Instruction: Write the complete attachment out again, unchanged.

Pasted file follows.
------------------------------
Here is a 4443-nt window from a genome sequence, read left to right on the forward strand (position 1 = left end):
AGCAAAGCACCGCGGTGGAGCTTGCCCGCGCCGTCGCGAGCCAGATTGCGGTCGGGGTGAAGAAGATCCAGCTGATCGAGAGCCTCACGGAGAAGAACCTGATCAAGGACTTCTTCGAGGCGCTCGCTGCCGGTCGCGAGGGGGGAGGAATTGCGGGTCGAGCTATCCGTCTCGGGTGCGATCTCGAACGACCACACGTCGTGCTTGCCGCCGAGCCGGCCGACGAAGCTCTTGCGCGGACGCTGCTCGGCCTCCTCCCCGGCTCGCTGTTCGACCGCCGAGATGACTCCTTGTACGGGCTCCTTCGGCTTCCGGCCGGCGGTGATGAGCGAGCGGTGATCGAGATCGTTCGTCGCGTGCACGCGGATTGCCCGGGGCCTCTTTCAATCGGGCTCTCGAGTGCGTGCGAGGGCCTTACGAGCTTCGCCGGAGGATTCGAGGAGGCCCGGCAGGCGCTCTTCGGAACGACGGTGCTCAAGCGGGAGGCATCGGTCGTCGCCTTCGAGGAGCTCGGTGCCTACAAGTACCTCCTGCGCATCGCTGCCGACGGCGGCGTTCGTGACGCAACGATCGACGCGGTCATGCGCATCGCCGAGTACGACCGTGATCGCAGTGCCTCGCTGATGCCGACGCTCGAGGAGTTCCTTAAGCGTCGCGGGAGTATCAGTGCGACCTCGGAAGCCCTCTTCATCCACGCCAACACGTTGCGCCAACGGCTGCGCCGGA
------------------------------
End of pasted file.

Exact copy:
Here is a 4443-nt window from a genome sequence, read left to right on the forward strand (position 1 = left end):
AGCAAAGCACCGCGGTGGAGCTTGCCCGCGCCGTCGCGAGCCAGATTGCGGTCGGGGTGAAGAAGATCCAGCTGATCGAGAGCCTCACGGAGAAGAACCTGATCAAGGACTTCTTCGAGGCGCTCGCTGCCGGTCGCGAGGGGGGAGGAATTGCGGGTCGAGCTATCCGTCTCGGGTGCGATCTCGAACGACCACACGTCGTGCTTGCCGCCGAGCCGGCCGACGAAGCTCTTGCGCGGACGCTGCTCGGCCTCCTCCCCGGCTCGCTGTTCGACCGCCGAGATGACTCCTTGTACGGGCTCCTTCGGCTTCCGGCCGGCGGTGATGAGCGAGCGGTGATCGAGATCGTTCGTCGCGTGCACGCGGATTGCCCGGGGCCTCTTTCAATCGGGCTCTCGAGTGCGTGCGAGGGCCTTACGAGCTTCGCCGGAGGATTCGAGGAGGCCCGGCAGGCGCTCTTCGGAACGACGGTGCTCAAGCGGGAGGCATCGGTCGTCGCCTTCGAGGAGCTCGGTGCCTACAAGTACCTCCTGCGCATCGCTGCCGACGGCGGCGTTCGTGACGCAACGATCGACGCGGTCATGCGCATCGCCGAGTACGACCGTGATCGCAGTGCCTCGCTGATGCCGACGCTCGAGGAGTTCCTTAAGCGTCGCGGGAGTATCAGTGCGACCTCGGAAGCCCTCTTCATCCACGCCAACACGTTGCGCCAACGGCTGCGCCGGA